Android is about choice. When you head to the carrier store to pick your next phone, Android gives you a wide variety of choice in manufacturer, price point, hardware, form factor and software. Sometimes such vast choices make deciding on one phone a difficult thing to do. But chances are, if you keep up with mobile news, there are other, underlying trinkets of information that could help you sift through phones a little more quickly.
These trinkets can range from a manufacturer's preferences in display technology, attention to battery life, custom software or even build materials. You may be a fan of HTC's superior build quality and materials, or you may dislike Motorola's custom Android skin. Preferences like these easily make it quicker to narrow down your options. Sometimes, however, it may go a bit deeper than that. A manufacturer's stance on third-party development on their devices can turn a consumer away faster than anything, especially for a custom ROM enthusiast.
This past Tuesday was a big day in helping me decide on my next phone. Two phones were announced, one that I have been keeping an eye on intently (Galaxy Nexus), and one that I was more or less uninterested in until I watched the announcement, the DROID RAZR. The RAZR, though it's specifications aren't quite as nice as the Galaxy Nexus packs a serious punch in an unbelievably thin package. While I was probably going to choose the Galaxy Nexus from the start, I was still considering the RAZR ... that is, until Motorola confirmed a locked bootloader on the Verizon version.
Nearly every other manufacturer is moving in the opposite direction, making third-party developing and modding easier to those who care to partake. Samsung has supplied the ever-popular CyanogenMod team with a few models of their popular Galaxy S II phone and HTC has provided customers with a bootloader unlocking tool.
I honestly can't wrap my head around it. Why is Motorola still locking down bootloaders?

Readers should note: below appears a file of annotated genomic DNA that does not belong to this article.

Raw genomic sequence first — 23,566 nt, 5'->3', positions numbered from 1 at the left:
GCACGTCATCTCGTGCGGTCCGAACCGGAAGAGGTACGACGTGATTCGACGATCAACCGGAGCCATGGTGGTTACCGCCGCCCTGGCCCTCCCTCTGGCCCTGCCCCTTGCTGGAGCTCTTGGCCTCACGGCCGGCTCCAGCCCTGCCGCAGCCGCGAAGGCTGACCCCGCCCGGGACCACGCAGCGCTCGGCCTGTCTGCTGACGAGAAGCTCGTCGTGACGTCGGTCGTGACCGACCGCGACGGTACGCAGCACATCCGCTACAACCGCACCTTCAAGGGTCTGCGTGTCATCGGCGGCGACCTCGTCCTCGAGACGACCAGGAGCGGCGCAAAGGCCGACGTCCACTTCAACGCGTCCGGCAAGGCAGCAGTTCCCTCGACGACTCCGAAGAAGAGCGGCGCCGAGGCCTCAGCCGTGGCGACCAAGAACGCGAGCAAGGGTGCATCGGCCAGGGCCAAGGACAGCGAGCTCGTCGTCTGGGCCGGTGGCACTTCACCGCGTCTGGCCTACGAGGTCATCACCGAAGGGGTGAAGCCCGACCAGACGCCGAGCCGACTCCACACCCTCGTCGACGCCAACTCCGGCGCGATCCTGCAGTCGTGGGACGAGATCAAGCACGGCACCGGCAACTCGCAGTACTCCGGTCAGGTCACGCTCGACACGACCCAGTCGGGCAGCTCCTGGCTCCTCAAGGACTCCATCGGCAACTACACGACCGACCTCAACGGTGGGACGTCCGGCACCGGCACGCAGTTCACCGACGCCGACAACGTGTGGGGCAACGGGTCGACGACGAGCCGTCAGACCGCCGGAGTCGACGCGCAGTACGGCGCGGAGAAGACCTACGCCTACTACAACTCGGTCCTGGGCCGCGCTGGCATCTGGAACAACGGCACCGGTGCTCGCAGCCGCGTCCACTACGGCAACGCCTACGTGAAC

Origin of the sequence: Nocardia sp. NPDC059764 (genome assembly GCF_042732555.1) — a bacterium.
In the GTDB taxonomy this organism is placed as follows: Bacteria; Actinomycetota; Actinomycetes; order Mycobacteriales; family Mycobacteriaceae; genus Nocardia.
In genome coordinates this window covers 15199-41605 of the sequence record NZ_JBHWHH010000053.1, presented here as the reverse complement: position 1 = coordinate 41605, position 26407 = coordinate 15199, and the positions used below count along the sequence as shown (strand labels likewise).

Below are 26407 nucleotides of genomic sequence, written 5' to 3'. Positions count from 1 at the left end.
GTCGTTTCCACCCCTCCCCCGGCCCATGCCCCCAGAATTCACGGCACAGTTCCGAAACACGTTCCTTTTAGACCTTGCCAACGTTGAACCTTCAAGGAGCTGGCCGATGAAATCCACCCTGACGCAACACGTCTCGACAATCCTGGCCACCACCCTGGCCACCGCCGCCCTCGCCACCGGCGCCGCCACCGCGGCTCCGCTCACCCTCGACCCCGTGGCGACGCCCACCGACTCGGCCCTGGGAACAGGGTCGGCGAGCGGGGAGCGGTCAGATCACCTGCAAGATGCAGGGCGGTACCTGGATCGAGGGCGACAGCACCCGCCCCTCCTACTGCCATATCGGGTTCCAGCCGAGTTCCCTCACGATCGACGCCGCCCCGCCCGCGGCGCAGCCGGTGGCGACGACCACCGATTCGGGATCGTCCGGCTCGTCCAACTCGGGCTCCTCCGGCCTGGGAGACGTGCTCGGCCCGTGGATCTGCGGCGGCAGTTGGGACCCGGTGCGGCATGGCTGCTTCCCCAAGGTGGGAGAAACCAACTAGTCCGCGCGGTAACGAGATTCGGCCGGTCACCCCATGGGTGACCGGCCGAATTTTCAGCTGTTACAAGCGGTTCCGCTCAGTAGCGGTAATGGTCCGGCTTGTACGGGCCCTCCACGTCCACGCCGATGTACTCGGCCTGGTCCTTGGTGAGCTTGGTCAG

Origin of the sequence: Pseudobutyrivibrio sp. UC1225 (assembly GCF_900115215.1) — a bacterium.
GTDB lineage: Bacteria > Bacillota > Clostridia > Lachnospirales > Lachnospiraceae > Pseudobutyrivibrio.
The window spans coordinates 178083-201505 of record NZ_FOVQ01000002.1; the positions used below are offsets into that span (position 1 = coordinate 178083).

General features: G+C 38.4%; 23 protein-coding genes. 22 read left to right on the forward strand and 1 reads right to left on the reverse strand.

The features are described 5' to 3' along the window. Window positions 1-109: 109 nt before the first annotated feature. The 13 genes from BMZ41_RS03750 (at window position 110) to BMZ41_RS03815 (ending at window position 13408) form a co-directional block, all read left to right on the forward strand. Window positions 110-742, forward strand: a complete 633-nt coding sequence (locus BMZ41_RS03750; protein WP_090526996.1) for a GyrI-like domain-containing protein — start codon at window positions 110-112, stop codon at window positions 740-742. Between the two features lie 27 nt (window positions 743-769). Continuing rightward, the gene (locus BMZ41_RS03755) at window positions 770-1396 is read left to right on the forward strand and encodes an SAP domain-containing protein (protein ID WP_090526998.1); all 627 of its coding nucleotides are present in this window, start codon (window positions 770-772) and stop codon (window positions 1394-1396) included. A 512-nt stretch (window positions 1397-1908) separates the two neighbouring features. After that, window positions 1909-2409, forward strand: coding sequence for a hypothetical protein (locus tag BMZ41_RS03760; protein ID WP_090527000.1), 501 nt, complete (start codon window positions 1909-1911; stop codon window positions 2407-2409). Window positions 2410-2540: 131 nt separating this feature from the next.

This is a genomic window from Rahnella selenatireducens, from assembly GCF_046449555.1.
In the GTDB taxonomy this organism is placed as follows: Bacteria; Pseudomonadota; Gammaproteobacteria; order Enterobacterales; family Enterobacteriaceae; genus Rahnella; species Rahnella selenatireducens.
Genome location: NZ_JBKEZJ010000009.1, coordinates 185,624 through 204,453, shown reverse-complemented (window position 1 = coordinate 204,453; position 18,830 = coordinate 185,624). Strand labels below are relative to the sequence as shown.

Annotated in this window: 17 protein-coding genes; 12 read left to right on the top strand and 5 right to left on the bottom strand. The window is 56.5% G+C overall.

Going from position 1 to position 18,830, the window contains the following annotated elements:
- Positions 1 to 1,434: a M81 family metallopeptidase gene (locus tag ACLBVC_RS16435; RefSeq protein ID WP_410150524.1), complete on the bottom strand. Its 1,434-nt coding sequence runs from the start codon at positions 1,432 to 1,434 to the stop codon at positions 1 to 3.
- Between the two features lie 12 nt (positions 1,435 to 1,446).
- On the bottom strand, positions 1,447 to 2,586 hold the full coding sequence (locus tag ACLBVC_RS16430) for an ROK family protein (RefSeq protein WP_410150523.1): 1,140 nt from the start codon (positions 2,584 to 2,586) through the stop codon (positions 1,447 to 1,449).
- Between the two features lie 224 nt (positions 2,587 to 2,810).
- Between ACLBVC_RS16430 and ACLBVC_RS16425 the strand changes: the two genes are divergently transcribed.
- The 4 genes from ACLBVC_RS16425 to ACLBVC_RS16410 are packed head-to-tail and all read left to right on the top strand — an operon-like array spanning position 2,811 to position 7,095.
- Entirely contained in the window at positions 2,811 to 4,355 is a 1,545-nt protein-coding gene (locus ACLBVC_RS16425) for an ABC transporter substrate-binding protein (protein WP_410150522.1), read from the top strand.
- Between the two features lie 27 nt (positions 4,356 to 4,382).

It isn't entirely Motorola's fault. The international version of the RAZR will come with a bootloader unlock solution, much like HTC's. But carriers have the ability to have the feature removed from the phone's software – Verizon has done just that. In this instance, Big Red is to blame, likely in favor of the added security and because they feel their services and applications (VZ Navigator, VCast, etc.) are more "enhancing" than your basic Android experience – they have a better chance of users using them if they can't "root" and remove them.
Motorola announced back in April that they would be revamping their bootloader policies late in the year. So the RAZR being the first Motorola handset to come with an unlocking option should not come as a surprise. Congrats to you potential international buyers. Quite honestly, though, Motorola needs be a little more assertive with their new policies. Unlocking the bootloader is a choice the customer should have control over ... not the carrier. We choose Android for a multitude of reasons, one of those being the open ability to do as we please. After all, that's the beauty of Android. Having a bootloader locked down takes away from that and will ultimately drive customers elsewhere, despite whether it was the manufacturer or wireless provider who decided to lock the phone down.
As Jerry Hildenbrand of Android Central points out, there is a good chance that since international versions can be unlocked that the Verizon RAZR, too, could be unlocked with the aid of a trusty developer. But that's a long shot to say the least. I have made the mistake of buying a few phones with locked bootloaders on the presumption that something would eventually be done to unlock said bootloader before. Needless to say, I will not make that mistake again. And unfortunately, no matter how sweet of a phone the RAZR is or will be, I cannot force myself to buy it, solely due to the bootloader situation.
I'm curious, readers. Will the RAZR's locked bootloader turn you away? Should the carrier be able to choose whether the bootloader is unlockable, or should that be left to the consumer? Sound off below!
Image via VentureBeat